Museum Victoria scientists report
It took a further 25 years before Danish researchers investigated the creatures and decided they were an entirely new kind of deep-sea animal they called Dendrogramma enigmatica. Completely new animals are a rare event — so the discovery of Dendrogramma excited and puzzled the scientific world.
This ‘mushroom’ was so unique, and so different to anything ever seen before that researchers could not even place it on the dendrogram (the family tree) of animal life. In fact, the new animal had branching structures in its body resembling those of the dendrogram which led to it being named Dendrogramma.
As the original specimens had been preserved in formalin, the Danish researchers were unable to obtain DNA data to resolve the animal’s identity. So as all good mysteries go, scientists were forced to wait until they found more of these mysterious deep-sea mushrooms to provide a positive identification.
In November last year, Hugh MacIntosh, Senior Research Fellow at Museum Victoria spotted the distinctive gelatinous mushroom shaped bodies of this mysterious creature while on CSIRO-led survey aboard the RV Investigator, as part of the Great Australian Bight Deepwater Marine Program.
‘It was a “eureka” moment! Holding one up to the light, the distinctive forked veins shimmered through the transparent body, and it suddenly dawned upon me that we had rediscovered the elusive Dendrogramma,’ said MacIntosh.
Using advanced DNA analyses Tim O’Hara, Senior Curator of Marine Invertebrates and his scientific team at Museum Victoria finally solved the mystery! Dendrogramma, was not a whole creature, but a piece of another creature — a siphonophore. Siphonophores are floating jellyfish (like a bluebottle) possessing parts specialised for buoyancy, propulsion, collecting food, eating, reproducing and defence. Siphonophores have defensive organs called bracts, which can become easily detached from the rest of the animal when disturbed.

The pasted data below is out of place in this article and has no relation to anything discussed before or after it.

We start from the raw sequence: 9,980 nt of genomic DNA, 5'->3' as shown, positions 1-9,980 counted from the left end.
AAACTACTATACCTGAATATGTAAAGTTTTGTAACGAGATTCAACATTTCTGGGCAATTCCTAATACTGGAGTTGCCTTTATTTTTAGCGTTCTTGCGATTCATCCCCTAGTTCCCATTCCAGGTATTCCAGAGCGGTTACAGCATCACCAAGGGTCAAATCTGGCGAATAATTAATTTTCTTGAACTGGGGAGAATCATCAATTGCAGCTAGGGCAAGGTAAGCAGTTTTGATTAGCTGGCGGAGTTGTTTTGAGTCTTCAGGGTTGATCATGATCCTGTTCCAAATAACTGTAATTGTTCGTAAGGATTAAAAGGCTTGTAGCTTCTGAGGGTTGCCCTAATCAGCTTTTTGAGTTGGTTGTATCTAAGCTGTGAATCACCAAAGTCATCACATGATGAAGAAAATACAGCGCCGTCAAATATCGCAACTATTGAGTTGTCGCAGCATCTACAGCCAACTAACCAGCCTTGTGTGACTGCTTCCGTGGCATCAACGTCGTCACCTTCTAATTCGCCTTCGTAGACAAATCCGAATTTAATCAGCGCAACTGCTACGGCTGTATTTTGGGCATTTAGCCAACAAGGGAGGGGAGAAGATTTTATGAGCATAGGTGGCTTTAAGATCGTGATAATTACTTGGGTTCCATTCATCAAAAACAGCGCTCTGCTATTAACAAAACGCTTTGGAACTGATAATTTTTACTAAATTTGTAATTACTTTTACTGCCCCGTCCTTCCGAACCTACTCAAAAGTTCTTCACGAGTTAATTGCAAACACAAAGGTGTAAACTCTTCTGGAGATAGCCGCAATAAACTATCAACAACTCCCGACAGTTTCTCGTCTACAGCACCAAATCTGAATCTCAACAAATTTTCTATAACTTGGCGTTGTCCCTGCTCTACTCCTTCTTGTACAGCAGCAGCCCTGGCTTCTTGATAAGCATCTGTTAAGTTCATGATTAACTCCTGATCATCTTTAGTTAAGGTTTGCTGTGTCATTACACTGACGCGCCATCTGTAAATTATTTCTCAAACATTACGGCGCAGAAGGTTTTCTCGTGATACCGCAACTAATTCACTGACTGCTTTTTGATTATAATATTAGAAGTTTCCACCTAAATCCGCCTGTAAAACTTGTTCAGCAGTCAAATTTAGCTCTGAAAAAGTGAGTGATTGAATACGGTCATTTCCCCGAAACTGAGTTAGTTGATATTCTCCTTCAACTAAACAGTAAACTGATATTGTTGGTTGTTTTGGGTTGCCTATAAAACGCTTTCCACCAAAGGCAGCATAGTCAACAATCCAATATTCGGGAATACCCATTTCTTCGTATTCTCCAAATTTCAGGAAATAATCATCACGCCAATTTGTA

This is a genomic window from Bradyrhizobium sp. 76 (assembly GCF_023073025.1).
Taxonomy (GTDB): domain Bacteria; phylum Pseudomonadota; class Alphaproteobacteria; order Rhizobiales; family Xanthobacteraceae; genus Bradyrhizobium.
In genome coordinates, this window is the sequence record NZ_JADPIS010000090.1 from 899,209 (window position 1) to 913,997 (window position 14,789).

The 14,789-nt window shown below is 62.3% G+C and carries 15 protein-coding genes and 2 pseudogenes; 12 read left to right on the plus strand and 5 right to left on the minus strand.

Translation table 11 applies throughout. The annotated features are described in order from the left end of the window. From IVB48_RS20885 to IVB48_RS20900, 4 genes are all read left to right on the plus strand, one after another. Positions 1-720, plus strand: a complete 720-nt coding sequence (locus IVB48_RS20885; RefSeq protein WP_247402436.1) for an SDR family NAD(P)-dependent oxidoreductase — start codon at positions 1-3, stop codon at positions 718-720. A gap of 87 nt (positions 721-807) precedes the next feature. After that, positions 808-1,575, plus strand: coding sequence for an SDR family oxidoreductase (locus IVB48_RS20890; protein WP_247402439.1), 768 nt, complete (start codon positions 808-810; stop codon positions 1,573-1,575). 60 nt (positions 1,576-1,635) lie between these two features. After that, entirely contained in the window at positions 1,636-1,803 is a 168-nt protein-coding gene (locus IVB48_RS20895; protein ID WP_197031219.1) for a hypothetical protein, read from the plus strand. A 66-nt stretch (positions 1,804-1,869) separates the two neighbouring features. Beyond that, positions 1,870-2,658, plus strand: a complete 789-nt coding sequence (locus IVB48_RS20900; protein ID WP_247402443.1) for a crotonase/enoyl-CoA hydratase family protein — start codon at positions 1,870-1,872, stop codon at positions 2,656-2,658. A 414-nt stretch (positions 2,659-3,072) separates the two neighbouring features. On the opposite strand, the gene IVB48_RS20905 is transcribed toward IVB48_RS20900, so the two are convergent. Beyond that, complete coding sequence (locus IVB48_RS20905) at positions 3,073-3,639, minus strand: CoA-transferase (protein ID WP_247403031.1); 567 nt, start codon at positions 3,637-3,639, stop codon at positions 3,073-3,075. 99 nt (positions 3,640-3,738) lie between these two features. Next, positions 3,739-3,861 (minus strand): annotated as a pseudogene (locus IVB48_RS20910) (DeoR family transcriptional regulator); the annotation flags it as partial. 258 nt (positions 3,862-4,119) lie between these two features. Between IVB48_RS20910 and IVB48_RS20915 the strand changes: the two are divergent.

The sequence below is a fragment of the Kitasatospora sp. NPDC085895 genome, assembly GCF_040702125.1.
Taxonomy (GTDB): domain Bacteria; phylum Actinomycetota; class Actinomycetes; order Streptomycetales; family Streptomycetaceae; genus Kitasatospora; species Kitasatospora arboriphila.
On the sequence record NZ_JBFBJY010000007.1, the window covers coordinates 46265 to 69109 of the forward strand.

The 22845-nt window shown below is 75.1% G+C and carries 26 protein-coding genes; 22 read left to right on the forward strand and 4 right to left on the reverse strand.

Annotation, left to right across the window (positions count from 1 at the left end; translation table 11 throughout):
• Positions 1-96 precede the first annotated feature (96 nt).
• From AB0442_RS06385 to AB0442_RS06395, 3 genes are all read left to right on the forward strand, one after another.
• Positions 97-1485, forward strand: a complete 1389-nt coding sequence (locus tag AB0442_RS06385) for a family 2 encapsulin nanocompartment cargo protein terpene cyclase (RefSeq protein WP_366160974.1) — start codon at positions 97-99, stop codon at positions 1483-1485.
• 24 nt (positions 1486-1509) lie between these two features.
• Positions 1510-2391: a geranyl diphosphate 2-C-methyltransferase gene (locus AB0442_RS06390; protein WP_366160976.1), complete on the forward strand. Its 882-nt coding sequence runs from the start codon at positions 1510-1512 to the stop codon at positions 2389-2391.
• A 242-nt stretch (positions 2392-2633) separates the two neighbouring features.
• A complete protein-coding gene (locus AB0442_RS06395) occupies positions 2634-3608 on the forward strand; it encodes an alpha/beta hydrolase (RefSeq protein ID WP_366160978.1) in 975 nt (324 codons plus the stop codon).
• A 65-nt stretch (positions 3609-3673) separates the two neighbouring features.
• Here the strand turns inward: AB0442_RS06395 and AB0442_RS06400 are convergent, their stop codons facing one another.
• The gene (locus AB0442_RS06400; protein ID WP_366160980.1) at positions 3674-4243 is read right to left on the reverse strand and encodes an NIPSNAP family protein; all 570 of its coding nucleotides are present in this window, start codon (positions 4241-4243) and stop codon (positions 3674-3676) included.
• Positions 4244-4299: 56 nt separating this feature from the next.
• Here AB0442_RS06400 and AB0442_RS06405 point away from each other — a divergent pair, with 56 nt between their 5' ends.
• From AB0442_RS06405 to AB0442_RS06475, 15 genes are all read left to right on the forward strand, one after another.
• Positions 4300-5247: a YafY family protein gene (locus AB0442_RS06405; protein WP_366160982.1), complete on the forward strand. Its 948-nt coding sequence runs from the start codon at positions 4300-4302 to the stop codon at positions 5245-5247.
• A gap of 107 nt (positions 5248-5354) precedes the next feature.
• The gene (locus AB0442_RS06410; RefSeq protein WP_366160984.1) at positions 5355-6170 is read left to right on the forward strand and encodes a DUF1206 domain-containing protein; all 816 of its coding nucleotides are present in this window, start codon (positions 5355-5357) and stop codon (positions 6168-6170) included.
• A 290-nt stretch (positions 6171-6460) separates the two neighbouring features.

As it turns out, Dendrogramma is a bract. Even though it is much bigger and more beautiful than the bracts known from other species, it is still just a bract — a piece of a bigger animal.
Dendrogramma is a cnidarian, specifically a benthic siphonophore in the family Rhodaliidae.
Another mystery remains!
So, while one mystery has been solved, it has opened up a completely new mystery. Scientists have never seen a Dendrogramma complete, so they still have no idea what the rest of the creature looks like.
As Dr Tim O’Hara said: ‘The deep-sea remains a mysterious place full of unfamiliar animals, and so little of it has been surveyed. So many useful medicines and other compounds have come from marine life, so we’ll continue our hunt to solve mysteries like Dendrogramma.’
Their research has been published in the scientific journal Current Biology.